clock menu more-arrow no yes

Filed under:

'Parks and Rec,' musical chairs and the rest of the best business stuff this week

Here at Grid we spend a lot of time reading what the Internet has to say about business. Or, as journalists like to call it, “working.” Every Friday, we let you benefit from our diligence by collecting the most interesting and entertaining stuff we’ve encountered this week.

Do you ever get the feeling bosses think workers are children?

When the Wall Street Journal must liken the newest office trend to a game of musical chairs, it’s hard not to get the feeling that we’re all being coddled a little bit. That being said, I picked this chair because of its proximity to the candy, and I’m not moving. The candy stays with me! THE CANDY AND I ARE A PACKAGE. Sarah Collins

Who really creates jobs in America?

Rich guys say they do. Politicians say it’s small business. The latter is closer to the truth but still not entirely accurate. In fact, only a small subset of small outfits really create jobs: startups. And only startups that are growing fast. The implications of that truth are explored in this solid NPR business story (first time I’ve ever used that phrase). Brandon Copple

All is fair in love and Twitter

On the messy beginnings of Twitter (which, as you’ll find out, was disturbingly close to being called “Vibrate.” As in, let me post this “Vibration” real quick). Spoiler alert: More backstabbing than Mean Girls. Meg Graham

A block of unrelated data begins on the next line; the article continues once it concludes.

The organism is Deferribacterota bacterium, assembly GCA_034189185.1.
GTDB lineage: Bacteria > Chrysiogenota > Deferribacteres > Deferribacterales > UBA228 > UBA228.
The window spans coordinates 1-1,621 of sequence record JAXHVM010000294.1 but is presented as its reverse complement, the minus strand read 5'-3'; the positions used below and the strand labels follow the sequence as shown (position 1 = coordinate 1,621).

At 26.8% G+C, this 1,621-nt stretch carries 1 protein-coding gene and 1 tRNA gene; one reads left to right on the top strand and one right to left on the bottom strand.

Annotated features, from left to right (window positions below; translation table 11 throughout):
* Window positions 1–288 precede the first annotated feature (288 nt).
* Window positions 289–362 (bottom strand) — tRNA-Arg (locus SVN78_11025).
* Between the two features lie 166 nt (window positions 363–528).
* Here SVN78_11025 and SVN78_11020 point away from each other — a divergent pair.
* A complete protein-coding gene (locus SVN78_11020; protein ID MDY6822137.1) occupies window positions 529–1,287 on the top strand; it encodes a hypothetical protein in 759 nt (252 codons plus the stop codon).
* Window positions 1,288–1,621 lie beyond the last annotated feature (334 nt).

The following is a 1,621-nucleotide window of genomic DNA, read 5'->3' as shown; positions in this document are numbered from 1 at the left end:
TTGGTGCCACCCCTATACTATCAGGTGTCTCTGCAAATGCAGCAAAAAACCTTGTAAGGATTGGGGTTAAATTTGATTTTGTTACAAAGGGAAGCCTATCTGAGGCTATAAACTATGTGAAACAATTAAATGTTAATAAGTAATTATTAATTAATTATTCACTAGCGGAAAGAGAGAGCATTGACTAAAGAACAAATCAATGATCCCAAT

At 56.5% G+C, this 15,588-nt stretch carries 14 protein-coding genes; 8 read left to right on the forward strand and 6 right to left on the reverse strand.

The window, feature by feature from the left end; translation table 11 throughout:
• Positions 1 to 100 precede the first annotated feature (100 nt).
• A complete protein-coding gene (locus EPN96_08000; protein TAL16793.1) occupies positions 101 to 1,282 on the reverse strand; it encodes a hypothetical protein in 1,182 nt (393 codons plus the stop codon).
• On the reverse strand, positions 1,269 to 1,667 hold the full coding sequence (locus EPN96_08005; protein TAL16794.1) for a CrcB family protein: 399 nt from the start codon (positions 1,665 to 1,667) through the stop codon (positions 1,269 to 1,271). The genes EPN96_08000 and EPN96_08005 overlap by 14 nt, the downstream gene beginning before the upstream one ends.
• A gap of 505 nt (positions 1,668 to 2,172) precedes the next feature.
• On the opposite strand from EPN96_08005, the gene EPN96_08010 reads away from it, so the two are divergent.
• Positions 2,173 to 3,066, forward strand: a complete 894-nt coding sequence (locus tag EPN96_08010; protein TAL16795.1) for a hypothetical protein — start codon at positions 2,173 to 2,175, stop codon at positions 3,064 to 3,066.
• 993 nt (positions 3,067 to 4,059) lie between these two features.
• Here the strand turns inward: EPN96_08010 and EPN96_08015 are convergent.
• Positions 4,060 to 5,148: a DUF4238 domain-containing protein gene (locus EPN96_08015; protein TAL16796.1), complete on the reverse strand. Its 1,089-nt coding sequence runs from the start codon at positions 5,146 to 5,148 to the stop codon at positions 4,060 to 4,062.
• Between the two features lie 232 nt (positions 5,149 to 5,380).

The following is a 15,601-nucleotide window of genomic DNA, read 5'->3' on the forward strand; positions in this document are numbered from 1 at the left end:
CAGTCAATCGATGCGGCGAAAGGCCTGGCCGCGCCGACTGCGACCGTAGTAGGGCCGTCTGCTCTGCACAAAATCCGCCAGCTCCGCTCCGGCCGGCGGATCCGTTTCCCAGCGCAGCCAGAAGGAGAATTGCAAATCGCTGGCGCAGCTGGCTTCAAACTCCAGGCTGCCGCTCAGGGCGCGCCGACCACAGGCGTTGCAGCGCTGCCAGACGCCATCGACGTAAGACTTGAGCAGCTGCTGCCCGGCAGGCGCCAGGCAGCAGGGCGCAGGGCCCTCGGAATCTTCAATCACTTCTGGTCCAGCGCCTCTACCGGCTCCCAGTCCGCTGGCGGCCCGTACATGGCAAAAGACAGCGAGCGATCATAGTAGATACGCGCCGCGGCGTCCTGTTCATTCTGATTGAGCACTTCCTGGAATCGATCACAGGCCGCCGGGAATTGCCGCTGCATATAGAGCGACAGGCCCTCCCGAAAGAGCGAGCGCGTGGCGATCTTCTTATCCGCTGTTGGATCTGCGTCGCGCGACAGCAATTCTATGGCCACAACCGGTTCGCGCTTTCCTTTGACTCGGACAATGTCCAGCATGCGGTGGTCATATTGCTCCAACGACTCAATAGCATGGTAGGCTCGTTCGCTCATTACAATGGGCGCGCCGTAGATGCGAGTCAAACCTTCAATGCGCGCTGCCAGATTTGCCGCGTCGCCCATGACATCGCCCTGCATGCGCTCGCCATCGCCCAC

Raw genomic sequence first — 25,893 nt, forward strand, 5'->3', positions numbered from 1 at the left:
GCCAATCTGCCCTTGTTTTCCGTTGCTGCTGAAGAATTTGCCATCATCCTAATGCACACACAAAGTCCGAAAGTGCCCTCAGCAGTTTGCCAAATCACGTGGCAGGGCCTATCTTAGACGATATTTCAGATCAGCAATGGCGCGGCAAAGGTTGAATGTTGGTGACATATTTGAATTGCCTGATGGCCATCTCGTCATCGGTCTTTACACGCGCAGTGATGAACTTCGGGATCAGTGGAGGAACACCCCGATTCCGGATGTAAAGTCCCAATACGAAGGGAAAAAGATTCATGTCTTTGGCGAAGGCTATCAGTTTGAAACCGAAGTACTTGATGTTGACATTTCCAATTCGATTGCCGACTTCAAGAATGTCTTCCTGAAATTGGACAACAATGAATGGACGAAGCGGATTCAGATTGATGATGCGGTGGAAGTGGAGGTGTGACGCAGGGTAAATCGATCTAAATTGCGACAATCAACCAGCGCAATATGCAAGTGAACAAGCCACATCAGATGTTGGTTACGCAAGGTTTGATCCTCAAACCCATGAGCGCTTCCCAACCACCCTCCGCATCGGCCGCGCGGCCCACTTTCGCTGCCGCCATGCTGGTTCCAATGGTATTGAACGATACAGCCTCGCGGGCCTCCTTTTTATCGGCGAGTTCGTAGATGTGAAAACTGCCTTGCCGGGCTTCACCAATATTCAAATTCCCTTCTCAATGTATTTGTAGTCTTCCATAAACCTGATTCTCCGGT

Millennials have good reason to be dour and self-absorbed

According to a new study out of Georgetown, only half of adults in their late twenties work full time, and the average worker doesn’t make the median national income until she hits 30 — four years later than in generations previous. Oh, and one of the authors thinks these losses are permanent. Matt Present

Donna lives for the Grid

This episode of “Parks and Recreation” may have aired last week, but we will not turn down the opportunity to hear Donna Meagle and Tom Haverford chant our name. Don’t really appreciate the reversal at the end though. Sarah Collins

[iframe src=”http://www.hulu.com/embed.html?eid=nxg0c5exgq8jf9b5cvgkdw&et=356&st=330″ width=”100%” height=”352″ frameborder=”0″ scrolling=”no” webkitAllowFullScreen mozallowfullscreen allowfullscreen]